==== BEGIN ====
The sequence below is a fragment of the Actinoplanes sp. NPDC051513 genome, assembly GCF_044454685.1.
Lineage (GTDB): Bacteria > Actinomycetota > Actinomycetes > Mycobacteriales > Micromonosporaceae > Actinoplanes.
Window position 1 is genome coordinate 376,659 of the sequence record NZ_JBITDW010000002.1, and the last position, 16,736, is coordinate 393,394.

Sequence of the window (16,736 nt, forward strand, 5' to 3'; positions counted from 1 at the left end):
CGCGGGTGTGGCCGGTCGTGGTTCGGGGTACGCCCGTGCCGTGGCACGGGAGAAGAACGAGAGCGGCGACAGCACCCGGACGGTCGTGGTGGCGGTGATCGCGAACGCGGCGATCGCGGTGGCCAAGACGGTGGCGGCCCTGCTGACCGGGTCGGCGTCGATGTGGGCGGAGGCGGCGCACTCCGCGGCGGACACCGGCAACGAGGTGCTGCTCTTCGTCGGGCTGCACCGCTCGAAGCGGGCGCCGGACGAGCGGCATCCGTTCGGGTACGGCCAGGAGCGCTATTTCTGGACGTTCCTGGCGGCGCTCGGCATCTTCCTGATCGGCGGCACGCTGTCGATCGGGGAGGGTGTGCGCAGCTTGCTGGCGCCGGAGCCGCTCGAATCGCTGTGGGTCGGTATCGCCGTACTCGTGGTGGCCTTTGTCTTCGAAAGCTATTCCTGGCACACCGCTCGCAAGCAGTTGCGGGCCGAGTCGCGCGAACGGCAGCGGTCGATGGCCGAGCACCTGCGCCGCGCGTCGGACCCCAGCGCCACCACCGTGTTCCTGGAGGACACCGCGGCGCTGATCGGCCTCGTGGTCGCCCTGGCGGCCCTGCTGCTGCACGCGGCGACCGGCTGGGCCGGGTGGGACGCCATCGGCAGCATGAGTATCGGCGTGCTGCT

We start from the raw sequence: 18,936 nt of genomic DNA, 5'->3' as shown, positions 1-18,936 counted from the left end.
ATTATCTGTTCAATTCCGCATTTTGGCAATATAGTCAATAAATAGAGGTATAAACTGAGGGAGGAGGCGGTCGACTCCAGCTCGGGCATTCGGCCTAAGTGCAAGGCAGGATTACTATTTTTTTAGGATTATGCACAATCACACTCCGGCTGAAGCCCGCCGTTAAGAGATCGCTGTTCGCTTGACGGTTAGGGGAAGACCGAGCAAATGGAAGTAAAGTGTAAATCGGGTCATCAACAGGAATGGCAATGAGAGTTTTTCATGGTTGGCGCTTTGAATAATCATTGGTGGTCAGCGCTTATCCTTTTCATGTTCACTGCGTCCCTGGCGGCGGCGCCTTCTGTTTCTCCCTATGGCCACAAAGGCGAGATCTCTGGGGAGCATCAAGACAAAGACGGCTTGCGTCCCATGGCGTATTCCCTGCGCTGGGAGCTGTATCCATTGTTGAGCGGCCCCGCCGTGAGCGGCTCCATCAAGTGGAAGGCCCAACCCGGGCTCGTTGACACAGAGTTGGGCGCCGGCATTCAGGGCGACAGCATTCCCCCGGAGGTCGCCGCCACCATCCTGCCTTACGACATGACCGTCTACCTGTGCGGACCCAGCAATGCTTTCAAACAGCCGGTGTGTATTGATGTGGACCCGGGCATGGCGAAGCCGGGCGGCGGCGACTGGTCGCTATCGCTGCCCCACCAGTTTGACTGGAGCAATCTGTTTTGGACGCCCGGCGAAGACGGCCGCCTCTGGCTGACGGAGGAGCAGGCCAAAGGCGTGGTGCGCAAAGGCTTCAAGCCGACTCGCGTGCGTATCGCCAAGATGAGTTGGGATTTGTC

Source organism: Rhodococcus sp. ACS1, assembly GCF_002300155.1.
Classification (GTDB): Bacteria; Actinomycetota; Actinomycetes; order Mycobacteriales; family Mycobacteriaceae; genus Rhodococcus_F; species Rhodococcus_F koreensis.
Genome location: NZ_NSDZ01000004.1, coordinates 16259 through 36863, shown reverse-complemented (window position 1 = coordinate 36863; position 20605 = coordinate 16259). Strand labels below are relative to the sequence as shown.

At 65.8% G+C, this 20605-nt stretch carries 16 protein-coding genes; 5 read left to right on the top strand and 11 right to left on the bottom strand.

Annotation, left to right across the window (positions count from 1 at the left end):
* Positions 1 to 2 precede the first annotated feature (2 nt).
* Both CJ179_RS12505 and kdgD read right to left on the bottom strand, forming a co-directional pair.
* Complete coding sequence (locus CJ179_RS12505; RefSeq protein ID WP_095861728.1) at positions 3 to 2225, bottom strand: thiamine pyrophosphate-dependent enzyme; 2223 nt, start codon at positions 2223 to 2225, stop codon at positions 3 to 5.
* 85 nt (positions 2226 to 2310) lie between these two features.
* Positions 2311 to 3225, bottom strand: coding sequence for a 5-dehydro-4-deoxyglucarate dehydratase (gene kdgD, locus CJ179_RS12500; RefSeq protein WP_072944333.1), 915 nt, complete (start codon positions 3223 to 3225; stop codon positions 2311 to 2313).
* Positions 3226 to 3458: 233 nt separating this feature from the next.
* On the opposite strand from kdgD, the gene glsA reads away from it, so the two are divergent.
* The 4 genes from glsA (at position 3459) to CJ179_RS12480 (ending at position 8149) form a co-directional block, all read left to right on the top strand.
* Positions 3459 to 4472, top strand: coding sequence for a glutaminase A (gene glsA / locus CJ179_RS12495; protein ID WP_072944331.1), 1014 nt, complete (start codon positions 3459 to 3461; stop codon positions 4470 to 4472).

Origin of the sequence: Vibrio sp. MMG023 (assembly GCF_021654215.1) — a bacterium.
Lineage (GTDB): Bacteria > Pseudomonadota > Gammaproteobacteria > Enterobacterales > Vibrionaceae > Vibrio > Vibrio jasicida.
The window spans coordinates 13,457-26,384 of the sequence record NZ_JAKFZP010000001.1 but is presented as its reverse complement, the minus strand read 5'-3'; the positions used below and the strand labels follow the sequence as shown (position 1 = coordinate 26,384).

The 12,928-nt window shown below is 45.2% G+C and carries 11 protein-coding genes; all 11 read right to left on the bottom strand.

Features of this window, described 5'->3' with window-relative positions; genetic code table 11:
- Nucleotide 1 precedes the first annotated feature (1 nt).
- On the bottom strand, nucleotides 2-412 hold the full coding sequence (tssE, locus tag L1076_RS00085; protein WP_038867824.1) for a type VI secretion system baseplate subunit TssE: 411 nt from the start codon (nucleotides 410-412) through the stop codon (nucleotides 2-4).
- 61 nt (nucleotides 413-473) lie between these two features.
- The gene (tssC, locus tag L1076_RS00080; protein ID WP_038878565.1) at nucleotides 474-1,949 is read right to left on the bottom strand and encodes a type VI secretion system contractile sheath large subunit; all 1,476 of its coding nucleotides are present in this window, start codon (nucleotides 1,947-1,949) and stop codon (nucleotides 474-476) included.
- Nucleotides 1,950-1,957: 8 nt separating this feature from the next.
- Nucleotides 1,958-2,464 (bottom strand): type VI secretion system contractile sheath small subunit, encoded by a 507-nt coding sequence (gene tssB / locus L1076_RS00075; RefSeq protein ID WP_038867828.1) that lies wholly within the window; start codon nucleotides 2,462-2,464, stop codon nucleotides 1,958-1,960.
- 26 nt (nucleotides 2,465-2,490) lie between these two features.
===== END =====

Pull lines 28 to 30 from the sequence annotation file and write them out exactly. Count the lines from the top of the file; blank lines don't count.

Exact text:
- On the bottom strand, nucleotides 2-412 hold the full coding sequence (tssE, locus tag L1076_RS00085; protein WP_038867824.1) for a type VI secretion system baseplate subunit TssE: 411 nt from the start codon (nucleotides 410-412) through the stop codon (nucleotides 2-4).
- 61 nt (nucleotides 413-473) lie between these two features.
- The gene (tssC, locus tag L1076_RS00080; protein ID WP_038878565.1) at nucleotides 474-1,949 is read right to left on the bottom strand and encodes a type VI secretion system contractile sheath large subunit; all 1,476 of its coding nucleotides are present in this window, start codon (nucleotides 1,947-1,949) and stop codon (nucleotides 474-476) included.